How to Think about Criminal Court Reform

By Feeley, Malcolm M. | Boston University Law Review, May 2018 | Go to article overview

How to Think about Criminal Court Reform


Feeley, Malcolm M., Boston University Law Review


INTRODUCTION

The American criminal court system rests upon the quest for perfection.1 Like the image of a "City on a Hill," it is a noble but flawed ideal. We aspire to have the Rolls Royce of criminal justice systems, and while a Toyota Corolla would suffice, what we have is a wreck. In this Article, I explore the reasons why this quest for an exceptional justice system has gone so wrong. In so doing, I set aside the problems of racism, carelessness, mean-spiritedness, incompetence, and inadequate funding-each of which is an extremely serious issue that exacerbates problems and undermines even the pretense of justice in many American communities.2 Instead, I want to focus on the "machinery of criminal justice," to draw on Stephanos Bibas's revival of an old phrase.3 This Article argues that the institutional design of the adversarial process fundamentally fails to provide a workable system of misdemeanor justice, and that this problem is compounded by the American governmental structure. Put simply, the institutional design of the criminal justice system is not up to the task of delivering justice to those charged with misdemeanors.

In the United States, we now have a unified theory of criminal justice. Almost all rights and guarantees that apply when a person is charged with armed robbery apply when a person is charged with shoplifting, breach of the peace, or trespassing.4 There were once many more differences, but colonial and earlynineteenth century magistrate courts gave way to police courts, which, in turn, gave way to a system of county, state, and federal courts.5 Similarly, throughout the twentieth century, criminal due process rights were significantly expanded, and then imposed on state prosecutions.6 Our legal system holds out the promise of a just process for anyone charged with a crime, and, on the surface, it is designed to permit, if not provide, it.7 Two questions guide my analysis: whether the institutional design of the adversarial system is capable of delivering on its promise of justice, and whether this institutional design fits within the hyperfragmented American governmental system.

Conceivably the moving parts of the adversarial process might work well if they functioned of their own accord, but they are placed within a fragmented governmental system in which the different parts are maintained by different levels of government, and allied institutions, such as police, jails, and prisons, are maintained by still other levels. Frank Zimring reminds us that the United States has fifty-plus separate criminal justice systems, each of which is essentially a separate sovereign.8 But this is just the beginning.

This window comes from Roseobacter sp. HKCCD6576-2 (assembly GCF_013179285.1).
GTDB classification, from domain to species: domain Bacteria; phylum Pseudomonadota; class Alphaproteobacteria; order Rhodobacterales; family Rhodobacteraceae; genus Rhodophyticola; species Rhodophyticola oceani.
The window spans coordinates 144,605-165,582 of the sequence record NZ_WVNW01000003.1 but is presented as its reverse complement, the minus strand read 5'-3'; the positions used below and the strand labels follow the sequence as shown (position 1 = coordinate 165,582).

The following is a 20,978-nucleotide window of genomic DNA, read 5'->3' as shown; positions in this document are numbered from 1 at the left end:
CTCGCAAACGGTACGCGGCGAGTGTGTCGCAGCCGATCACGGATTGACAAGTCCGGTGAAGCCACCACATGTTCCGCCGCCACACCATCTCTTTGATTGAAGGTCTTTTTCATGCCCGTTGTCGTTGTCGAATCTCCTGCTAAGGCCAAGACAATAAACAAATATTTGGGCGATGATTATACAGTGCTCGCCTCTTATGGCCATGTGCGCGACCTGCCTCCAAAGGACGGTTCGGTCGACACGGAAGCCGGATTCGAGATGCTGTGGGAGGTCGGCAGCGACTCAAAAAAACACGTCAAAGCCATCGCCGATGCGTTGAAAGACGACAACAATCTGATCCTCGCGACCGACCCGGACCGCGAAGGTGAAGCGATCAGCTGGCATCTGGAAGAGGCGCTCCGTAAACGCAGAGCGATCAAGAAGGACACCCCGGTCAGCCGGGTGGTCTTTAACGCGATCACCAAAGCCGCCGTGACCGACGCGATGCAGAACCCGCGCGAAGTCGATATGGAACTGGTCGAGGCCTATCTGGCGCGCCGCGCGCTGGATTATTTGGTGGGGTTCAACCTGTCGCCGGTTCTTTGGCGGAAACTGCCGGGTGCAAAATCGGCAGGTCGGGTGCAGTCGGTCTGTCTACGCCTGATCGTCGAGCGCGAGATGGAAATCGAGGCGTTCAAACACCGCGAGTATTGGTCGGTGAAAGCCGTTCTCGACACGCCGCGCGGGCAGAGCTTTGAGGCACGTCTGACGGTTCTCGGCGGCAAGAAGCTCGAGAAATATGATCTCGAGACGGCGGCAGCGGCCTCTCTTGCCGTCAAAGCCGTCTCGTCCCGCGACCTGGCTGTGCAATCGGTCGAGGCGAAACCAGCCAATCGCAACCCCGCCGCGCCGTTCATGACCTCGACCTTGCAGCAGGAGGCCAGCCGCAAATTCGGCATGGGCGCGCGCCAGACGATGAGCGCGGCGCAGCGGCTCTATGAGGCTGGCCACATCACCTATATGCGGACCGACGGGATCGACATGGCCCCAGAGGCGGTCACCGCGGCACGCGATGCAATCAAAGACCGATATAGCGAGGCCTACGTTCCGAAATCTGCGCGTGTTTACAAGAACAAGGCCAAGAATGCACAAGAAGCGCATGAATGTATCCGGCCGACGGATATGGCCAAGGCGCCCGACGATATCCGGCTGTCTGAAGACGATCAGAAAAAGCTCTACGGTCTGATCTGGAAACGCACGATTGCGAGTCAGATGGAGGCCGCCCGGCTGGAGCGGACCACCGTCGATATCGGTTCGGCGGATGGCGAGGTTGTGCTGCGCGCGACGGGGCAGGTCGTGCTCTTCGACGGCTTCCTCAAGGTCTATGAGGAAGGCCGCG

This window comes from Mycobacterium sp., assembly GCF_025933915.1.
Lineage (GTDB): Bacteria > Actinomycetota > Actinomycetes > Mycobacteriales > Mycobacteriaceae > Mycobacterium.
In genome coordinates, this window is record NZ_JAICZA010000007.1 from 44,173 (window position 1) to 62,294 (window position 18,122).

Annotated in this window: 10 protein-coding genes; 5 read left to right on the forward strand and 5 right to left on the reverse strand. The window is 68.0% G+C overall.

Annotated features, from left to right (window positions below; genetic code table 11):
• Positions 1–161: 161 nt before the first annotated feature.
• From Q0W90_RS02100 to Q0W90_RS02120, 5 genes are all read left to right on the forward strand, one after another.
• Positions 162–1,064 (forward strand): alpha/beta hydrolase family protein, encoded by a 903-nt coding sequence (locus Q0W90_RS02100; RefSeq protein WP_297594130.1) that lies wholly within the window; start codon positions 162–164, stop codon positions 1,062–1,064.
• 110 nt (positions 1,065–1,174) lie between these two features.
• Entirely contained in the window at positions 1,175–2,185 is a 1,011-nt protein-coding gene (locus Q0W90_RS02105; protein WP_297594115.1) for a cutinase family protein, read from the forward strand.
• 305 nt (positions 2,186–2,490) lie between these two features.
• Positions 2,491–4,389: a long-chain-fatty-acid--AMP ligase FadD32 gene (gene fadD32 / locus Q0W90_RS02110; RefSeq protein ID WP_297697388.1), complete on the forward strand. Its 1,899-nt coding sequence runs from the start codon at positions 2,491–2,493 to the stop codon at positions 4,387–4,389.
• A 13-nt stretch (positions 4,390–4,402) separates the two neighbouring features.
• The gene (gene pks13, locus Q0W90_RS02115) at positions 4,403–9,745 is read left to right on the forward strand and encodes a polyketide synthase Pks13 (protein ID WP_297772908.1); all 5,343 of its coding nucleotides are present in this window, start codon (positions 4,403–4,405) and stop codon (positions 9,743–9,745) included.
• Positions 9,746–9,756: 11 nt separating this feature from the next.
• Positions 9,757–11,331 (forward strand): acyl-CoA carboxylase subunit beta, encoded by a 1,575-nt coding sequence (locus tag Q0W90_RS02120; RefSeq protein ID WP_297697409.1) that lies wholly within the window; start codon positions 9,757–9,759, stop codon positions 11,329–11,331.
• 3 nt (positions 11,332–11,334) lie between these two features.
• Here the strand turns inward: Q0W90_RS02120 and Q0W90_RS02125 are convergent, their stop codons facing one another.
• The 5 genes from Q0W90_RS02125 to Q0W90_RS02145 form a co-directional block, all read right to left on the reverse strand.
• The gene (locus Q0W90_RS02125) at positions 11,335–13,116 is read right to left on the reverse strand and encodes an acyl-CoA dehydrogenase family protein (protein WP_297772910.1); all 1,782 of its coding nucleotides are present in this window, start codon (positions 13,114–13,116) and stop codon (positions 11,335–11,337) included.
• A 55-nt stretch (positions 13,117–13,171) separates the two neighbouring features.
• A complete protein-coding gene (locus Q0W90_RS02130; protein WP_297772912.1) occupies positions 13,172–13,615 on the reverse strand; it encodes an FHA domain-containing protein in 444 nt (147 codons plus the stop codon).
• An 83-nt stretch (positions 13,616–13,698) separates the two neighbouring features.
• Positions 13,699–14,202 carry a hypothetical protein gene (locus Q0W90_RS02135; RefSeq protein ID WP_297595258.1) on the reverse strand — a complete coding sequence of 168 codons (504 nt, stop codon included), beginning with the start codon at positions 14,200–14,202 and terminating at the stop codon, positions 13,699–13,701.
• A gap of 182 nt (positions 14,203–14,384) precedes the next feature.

There are 3141 separate counties in the United States,9 and most of them select and finance their own prosecutors. We therefore have about that many separate judicial systems, though states now finance most courts. We have a bizarre mixture of public defense systems, which scrape by on various forms of funding. Almost everywhere, police are organized and financed at the municipal level, which means that the United States has over ten thousand separate law enforcement agencies. And, for the most part, jails are organized at the county level and run by elected sheriffs, while prisons are administered and financed by state or federal governments. It is as if the separate parts of the machinery of justice were manufactured by one group, assembled by another, and operated by still a third, all working without a common blueprint or meaningful coordination, let alone oversight. Add to this a multiplicity of municipal, county, and state budgets that finance the machinery of justice as well as elections that select a fair number of those who run the machinery, and the picture is complete.

This fragmentation of function is not distinctive to the administration of criminal justice. It reflects the administration of American education, welfare, public health, and transportation policies. …

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